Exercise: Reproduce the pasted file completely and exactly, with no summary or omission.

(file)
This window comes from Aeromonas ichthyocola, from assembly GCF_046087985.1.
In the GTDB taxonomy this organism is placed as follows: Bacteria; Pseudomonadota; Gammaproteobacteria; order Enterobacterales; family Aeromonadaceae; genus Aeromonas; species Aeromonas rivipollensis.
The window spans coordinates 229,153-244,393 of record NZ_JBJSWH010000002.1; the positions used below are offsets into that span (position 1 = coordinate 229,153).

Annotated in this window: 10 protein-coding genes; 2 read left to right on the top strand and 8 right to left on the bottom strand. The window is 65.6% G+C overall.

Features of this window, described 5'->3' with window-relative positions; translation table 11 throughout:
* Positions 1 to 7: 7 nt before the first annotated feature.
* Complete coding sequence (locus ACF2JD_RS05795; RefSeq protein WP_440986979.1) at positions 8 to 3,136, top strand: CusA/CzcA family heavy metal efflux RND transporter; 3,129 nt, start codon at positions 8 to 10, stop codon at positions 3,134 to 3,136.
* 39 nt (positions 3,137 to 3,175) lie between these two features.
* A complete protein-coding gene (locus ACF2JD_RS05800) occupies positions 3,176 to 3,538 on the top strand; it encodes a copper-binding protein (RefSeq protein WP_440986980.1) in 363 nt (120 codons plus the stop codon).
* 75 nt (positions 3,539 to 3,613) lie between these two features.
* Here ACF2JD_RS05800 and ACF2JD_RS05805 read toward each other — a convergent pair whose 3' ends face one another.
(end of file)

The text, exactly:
This window comes from Aeromonas ichthyocola, from assembly GCF_046087985.1.
In the GTDB taxonomy this organism is placed as follows: Bacteria; Pseudomonadota; Gammaproteobacteria; order Enterobacterales; family Aeromonadaceae; genus Aeromonas; species Aeromonas rivipollensis.
The window spans coordinates 229,153-244,393 of record NZ_JBJSWH010000002.1; the positions used below are offsets into that span (position 1 = coordinate 229,153).

Annotated in this window: 10 protein-coding genes; 2 read left to right on the top strand and 8 right to left on the bottom strand. The window is 65.6% G+C overall.

Features of this window, described 5'->3' with window-relative positions; translation table 11 throughout:
* Positions 1 to 7: 7 nt before the first annotated feature.
* Complete coding sequence (locus ACF2JD_RS05795; RefSeq protein WP_440986979.1) at positions 8 to 3,136, top strand: CusA/CzcA family heavy metal efflux RND transporter; 3,129 nt, start codon at positions 8 to 10, stop codon at positions 3,134 to 3,136.
* 39 nt (positions 3,137 to 3,175) lie between these two features.
* A complete protein-coding gene (locus ACF2JD_RS05800) occupies positions 3,176 to 3,538 on the top strand; it encodes a copper-binding protein (RefSeq protein WP_440986980.1) in 363 nt (120 codons plus the stop codon).
* 75 nt (positions 3,539 to 3,613) lie between these two features.
* Here ACF2JD_RS05800 and ACF2JD_RS05805 read toward each other — a convergent pair whose 3' ends face one another.